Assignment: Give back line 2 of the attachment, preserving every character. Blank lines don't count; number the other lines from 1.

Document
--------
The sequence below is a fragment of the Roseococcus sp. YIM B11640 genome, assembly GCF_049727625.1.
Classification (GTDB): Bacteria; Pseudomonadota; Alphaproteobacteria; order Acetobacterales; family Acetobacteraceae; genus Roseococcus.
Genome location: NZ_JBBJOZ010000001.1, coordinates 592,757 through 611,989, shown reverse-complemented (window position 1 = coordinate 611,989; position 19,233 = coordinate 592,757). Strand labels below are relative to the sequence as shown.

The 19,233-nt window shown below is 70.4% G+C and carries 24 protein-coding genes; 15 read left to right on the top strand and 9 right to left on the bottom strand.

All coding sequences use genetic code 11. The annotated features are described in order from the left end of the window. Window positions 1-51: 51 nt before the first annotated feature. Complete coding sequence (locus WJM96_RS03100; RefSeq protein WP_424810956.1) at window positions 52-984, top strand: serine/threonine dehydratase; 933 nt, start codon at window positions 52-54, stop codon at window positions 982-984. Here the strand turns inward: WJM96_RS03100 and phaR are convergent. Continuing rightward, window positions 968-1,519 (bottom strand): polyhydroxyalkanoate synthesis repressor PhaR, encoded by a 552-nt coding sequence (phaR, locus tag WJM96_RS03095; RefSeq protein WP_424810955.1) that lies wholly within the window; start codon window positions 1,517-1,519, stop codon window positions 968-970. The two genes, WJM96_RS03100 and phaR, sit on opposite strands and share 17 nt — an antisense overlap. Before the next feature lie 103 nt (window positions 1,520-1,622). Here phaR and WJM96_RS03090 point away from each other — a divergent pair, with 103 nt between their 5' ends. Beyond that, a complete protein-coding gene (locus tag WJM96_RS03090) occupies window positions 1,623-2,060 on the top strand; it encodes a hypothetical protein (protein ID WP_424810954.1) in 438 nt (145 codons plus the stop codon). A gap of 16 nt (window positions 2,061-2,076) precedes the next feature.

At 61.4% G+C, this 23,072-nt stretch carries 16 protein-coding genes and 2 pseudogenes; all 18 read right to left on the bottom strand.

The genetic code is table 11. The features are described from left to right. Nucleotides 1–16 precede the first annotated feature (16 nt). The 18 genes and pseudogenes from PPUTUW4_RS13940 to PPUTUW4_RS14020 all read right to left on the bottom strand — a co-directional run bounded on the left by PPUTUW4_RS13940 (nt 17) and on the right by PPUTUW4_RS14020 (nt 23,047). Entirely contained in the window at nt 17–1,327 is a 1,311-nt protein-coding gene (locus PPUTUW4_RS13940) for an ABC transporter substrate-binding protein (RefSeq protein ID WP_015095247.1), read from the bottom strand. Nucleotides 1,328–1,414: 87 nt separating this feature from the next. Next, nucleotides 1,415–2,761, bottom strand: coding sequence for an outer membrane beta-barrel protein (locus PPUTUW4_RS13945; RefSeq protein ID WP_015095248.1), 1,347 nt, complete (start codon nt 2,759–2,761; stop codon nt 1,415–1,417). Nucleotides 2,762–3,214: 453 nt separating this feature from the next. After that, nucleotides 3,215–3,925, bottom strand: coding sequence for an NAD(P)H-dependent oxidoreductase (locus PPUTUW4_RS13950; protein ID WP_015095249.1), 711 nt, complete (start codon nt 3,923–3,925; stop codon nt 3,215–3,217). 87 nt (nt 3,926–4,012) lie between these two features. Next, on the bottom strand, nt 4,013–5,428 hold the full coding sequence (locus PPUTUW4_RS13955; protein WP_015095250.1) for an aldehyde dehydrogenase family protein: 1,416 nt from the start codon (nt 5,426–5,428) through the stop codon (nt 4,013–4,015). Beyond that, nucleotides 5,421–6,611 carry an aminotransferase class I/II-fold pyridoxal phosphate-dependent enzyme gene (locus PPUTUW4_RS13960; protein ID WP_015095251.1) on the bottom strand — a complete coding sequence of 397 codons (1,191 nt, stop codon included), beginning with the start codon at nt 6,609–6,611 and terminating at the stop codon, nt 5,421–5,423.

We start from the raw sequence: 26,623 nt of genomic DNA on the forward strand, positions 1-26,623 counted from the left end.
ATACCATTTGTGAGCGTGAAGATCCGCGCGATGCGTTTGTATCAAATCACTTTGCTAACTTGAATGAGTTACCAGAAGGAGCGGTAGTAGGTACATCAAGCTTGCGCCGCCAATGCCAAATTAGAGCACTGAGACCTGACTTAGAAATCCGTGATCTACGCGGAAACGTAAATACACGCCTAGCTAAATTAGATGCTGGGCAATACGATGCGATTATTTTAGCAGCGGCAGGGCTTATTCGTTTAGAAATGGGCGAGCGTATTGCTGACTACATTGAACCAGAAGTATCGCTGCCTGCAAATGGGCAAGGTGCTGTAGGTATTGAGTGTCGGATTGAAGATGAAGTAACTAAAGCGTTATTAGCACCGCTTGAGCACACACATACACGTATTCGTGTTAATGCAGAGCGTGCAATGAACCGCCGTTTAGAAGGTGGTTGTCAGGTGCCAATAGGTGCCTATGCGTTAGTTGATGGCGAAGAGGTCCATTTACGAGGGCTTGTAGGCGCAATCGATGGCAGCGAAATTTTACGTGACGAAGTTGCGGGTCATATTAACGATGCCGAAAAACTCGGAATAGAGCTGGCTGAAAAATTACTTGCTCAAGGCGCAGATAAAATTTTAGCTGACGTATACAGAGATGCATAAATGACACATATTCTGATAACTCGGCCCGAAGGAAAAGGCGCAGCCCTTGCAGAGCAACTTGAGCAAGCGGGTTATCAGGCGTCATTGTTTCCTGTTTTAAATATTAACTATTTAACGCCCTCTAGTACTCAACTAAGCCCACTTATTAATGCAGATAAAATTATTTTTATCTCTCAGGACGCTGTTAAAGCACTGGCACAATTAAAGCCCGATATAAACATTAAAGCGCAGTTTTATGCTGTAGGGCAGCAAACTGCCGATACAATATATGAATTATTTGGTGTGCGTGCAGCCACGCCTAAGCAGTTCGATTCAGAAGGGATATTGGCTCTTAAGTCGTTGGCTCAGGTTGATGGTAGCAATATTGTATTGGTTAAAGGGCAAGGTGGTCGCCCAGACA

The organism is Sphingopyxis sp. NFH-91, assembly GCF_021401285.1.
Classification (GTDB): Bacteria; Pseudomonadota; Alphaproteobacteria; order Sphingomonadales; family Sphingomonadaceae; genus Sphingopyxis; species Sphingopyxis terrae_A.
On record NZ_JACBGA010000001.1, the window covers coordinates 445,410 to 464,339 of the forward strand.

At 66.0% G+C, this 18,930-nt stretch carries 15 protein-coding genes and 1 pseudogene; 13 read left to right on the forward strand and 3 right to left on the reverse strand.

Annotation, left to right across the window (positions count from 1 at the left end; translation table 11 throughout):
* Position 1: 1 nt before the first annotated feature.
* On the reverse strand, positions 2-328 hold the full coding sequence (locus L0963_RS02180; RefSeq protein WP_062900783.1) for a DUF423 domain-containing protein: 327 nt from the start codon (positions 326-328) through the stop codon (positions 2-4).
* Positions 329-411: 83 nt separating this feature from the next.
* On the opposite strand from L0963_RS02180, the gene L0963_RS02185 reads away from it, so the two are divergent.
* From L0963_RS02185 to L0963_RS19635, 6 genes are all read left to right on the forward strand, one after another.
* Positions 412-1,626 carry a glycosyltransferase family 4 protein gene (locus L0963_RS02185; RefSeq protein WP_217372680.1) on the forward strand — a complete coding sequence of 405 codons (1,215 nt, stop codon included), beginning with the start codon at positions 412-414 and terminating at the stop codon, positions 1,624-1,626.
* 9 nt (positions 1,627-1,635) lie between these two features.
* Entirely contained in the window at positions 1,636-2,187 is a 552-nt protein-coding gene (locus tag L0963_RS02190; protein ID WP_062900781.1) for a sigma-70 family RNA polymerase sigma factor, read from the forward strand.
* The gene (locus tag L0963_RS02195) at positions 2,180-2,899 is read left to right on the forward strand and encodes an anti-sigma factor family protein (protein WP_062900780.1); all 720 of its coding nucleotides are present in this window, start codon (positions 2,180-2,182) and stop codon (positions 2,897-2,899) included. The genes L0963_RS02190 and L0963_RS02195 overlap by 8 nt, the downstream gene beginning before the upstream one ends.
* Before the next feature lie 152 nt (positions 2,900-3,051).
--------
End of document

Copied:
Classification (GTDB): Bacteria; Pseudomonadota; Alphaproteobacteria; order Acetobacterales; family Acetobacteraceae; genus Roseococcus.